Long, long ago on the edge of the lonely Siberian taiga, there lived a man and his wife who yearned for a child. One spring there came a vicious storm. Snow and ice lashed their snug little cabin. As the chimney chuffed out smoke, the woman huddled by an empty cradle on the hearth and cried to her husband, “If I cannot have a child to love, surely my heart will crumble like a dry crust of bread.”
“Let us go to bed with hope, dear wife. You never know what dawn may bring.”
In the morning light, the small meadow round the cabin glistened in the cold sun. The husband trudged to the nearby pond and settled on his stool to fish through the ice. When he heard the bleat of a newborn fawn, he looked up. At the taiga’s edge was a pitiful doe, surrounded by a pool of blood and a pack of wolves. Beside her was a small drift of snow. He raised his stool and drove the wolves back into the forest. As he came closer, he saw it was not a fawn, nor a drift of snow, but a crying infant wrapped in a sparkling white blanket. Scooping up the child, he ran home. His wife’s heart melted at the big brown eyes and soft brown hair that peeked out from under the ice blue binding. She hardly dared whisper, “Where did you get this babe?”
“I rescued her from wolves at the edge of the taiga.”
“But where are her parents?”
“There was no one about but a doe killed by the pack and this child alone. I tell you the truth, dear wife. I know not what magic has brought us this gift.”
Taking the child in her arms she said, “Then we shall name her Yulia and raise her as our daughter until magic or man takes her away.”
As she grew, Yulia’s little hands patted the dough beside Mama as she made the bread. Her little boots followed Papa to the frozen pond where they sat together and fished through the ice. Her parents asked but one thing—that she never enter the forest because of the wolves that prowled within.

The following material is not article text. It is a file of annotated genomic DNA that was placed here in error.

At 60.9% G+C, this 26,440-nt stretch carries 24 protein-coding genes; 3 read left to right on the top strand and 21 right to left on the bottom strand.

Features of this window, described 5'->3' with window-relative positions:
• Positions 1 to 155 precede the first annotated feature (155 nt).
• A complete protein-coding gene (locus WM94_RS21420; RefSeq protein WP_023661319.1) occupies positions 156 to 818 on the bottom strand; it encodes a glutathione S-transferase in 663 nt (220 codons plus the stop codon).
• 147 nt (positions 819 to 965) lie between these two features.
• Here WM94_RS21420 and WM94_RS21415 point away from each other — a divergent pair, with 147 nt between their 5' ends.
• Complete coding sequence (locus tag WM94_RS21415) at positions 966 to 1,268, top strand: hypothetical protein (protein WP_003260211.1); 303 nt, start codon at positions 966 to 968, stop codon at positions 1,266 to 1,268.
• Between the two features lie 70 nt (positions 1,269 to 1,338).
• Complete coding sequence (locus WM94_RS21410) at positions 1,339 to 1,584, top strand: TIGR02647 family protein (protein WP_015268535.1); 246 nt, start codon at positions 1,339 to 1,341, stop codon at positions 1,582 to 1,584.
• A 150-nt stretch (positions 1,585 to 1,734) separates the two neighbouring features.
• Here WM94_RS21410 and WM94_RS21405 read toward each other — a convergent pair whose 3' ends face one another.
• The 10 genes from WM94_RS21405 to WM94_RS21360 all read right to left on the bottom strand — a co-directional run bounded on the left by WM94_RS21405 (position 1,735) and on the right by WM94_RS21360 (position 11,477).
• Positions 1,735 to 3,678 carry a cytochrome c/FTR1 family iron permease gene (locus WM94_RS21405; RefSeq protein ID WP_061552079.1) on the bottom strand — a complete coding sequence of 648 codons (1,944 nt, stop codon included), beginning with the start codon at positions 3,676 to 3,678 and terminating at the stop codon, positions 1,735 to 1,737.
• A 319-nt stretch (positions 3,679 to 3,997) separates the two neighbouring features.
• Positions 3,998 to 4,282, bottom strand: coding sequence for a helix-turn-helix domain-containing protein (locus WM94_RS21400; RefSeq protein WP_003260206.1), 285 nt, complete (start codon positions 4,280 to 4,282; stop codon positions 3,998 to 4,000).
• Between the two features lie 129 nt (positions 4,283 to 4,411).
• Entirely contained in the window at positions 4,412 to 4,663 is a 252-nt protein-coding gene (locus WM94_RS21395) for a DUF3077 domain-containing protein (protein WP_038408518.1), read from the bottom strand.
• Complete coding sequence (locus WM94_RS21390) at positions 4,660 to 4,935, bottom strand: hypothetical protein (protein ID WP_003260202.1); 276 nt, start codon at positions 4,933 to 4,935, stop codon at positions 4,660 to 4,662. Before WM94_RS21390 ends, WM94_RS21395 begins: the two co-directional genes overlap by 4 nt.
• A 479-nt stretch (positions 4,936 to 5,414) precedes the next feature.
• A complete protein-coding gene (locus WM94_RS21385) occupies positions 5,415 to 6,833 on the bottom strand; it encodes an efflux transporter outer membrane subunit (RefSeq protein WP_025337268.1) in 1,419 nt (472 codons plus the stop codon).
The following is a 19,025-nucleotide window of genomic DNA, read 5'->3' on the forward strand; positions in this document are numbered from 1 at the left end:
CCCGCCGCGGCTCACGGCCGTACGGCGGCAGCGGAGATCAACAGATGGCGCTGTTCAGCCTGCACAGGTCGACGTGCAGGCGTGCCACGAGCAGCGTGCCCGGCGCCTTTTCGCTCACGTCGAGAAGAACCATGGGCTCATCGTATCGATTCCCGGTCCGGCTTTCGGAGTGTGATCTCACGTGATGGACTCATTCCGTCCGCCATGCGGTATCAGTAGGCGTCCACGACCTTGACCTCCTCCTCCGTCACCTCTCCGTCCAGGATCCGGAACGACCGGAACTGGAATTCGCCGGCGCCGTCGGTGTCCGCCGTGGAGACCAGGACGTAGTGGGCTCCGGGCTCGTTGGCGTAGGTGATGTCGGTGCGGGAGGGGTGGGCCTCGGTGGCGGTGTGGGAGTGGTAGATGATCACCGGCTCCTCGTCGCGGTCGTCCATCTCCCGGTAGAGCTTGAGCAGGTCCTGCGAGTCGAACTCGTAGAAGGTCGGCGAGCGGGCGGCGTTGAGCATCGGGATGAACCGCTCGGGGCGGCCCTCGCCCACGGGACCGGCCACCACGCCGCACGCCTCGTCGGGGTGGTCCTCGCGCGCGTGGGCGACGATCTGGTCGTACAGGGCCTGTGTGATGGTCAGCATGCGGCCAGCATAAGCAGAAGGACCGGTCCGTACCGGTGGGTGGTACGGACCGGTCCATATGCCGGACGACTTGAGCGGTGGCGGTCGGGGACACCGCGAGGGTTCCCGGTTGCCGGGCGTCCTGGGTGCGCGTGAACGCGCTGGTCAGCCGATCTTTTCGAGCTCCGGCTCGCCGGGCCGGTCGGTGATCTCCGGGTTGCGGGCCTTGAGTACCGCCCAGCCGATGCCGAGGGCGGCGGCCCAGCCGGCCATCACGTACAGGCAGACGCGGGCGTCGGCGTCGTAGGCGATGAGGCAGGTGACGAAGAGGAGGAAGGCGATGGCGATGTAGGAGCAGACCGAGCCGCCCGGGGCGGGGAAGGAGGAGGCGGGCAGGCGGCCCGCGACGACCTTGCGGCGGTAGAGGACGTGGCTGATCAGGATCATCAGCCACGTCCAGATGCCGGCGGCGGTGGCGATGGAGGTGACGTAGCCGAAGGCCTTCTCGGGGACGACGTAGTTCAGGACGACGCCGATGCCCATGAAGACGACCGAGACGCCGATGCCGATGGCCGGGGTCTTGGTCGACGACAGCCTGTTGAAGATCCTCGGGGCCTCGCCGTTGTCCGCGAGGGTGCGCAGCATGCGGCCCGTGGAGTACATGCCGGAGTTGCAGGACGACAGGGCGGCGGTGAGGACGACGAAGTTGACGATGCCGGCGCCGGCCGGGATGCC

The summer of her sixteenth year, she ran to the pond to skip stones across its smooth surface. As her eyes followed the ripples across the water, she saw a doe and a fawn on the other side, their forms shaded by the canopy. The doe bent her neck to drink, but the soft brown eyes of the fawn looked straight at Yulia. She rushed home to tell Papa.
“You’ll see many more fawns before summer’s end.” He chuckled.
“Before summer’s end, I will tame my fawn.”
“Tame?” Papa laughed. “No one can tame a fawn, and he will never be yours. A man needs a roof over his head, and animals need the stars.”
Yulia heard Papa’s words, but every morning her heart took her to the pond to watch and wait for the fawn.
At summer’s solstice, when the Siberian sun seems never to set, Yulia couldn’t sleep. She flew to the pond. There was the fawn where the dark forest met the lavender light of the midnight sun. Dragonflies hovered over the liquid mirror between them. Slowly, Yulia approached, extending her palm. The animal stepped forward. The doe appeared, pawing the air, rushing her fawn back into the taiga. Yulia followed—disobeying all Papa’s warnings.